The National, a Middle East paper which covers Lebanon where Mr Ghosn is now living, claims there is now some evidence to support his claim.
According to people familiar with what happened and previously unreported internal correspondence, the campaign by top Nissan executives to dethrone one of the most celebrated leaders in the automotive industry started almost a year before Mr Ghosn’s arrest in late 2018 for alleged financial misconduct, which he has always denied but which also led to his dismissal from a senior post at Renault.
The effort was motivated in part by opposition to the former chairman’s push for greater integration between the Japanese carmaker and long-time alliance partner Renault, the new information reveals.
Nissan has long maintained that the decision to oust Mr Ghosn turned on allegations of underreporting his income and other financial transgressions levelled by Tokyo prosecutors, the documents and recollections of people familiar with what transpired show that a powerful group of insiders viewed his detention and prosecution as an opportunity to revamp the global automaker’s relationship with top shareholder Renault on terms more favourable to Nissan.
A chain of email correspondence dating back to February 2018, corroborated by people who asked not to be identified discussing sensitive information, paints a picture of a methodical campaign to remove a powerful executive.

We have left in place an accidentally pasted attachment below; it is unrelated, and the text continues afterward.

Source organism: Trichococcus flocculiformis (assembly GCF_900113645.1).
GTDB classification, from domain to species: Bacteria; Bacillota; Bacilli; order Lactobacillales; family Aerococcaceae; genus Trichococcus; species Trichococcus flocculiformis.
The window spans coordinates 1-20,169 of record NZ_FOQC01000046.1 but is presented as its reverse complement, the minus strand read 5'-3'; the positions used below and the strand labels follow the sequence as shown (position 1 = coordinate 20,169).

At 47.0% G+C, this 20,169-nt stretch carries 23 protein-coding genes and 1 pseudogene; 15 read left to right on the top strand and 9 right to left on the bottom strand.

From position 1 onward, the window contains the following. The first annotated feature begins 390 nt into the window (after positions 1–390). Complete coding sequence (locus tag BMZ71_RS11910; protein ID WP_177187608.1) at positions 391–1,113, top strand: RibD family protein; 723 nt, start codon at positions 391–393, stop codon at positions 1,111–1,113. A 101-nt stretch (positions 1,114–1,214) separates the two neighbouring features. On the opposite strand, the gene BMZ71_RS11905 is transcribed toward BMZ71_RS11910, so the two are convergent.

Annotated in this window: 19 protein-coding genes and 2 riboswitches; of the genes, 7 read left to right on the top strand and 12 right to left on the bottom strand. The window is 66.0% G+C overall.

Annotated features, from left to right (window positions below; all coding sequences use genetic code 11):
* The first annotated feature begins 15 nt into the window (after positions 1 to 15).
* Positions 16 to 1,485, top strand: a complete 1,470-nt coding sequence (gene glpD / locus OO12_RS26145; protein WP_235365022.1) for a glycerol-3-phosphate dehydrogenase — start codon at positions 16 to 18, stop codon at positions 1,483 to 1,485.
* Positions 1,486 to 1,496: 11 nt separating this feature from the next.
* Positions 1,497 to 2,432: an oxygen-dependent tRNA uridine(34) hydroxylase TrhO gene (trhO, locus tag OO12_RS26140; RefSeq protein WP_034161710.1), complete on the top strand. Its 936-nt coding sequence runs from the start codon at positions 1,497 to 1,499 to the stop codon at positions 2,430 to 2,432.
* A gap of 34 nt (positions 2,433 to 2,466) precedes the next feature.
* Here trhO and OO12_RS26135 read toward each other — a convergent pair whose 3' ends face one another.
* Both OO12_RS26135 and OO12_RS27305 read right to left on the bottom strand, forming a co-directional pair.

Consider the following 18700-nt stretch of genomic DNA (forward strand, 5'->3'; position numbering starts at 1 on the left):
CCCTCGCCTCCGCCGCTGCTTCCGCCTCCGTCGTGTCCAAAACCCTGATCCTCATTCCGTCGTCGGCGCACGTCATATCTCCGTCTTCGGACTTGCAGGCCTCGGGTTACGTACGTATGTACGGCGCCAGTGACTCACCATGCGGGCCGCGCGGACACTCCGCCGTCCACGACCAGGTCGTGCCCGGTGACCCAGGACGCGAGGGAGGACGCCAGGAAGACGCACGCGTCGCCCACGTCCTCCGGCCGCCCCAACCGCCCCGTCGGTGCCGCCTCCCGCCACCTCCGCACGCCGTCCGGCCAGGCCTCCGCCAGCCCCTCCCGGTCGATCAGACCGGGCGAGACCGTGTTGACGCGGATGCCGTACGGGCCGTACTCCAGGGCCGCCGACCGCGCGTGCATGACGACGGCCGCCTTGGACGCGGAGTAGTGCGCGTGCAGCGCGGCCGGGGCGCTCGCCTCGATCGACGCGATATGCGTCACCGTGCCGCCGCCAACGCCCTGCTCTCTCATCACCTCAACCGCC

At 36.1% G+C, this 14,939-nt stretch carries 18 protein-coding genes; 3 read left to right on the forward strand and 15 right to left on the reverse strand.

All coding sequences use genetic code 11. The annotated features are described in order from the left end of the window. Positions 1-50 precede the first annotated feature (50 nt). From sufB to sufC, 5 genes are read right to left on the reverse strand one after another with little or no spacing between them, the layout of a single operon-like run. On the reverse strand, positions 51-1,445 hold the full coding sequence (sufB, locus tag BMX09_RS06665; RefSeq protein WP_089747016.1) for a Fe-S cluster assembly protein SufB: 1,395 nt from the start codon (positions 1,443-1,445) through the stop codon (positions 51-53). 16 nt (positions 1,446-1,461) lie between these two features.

The information comes to light as another former Nissan executive and the company itself face a looming trial in Tokyo, and as Japan seeks the extradition of Mr Ghosn, 66, who fled to Lebanon in a daring escape last year. Two Americans who allegedly helped in his escape have been arrested and Turkey has put five men in court on charges relating to his flight from Japan to Turkey and onto Lebanon.
Alarmed by Mr Ghosn’s pledge in early 2018 to make the alliance between the companies irreversible, senior managers at the Japanese car maker discussed their concern at how the chairman of both Nissan and Renault was taking steps towards further convergence, according to people familiar with discussions at the time.
Nissan should act to “neutralise his initiatives before it’s too late,” one executive wrote in mid-2018 to a senior manager at Nissan responsible for government relations, according to the correspondence.
Mr Ghosn has said he’s innocent of the four charges of financial misconduct and breach of trust. Considered an international fugitive by Japan, Mr Ghosn declined to comment via a representative about this latest twist in the story.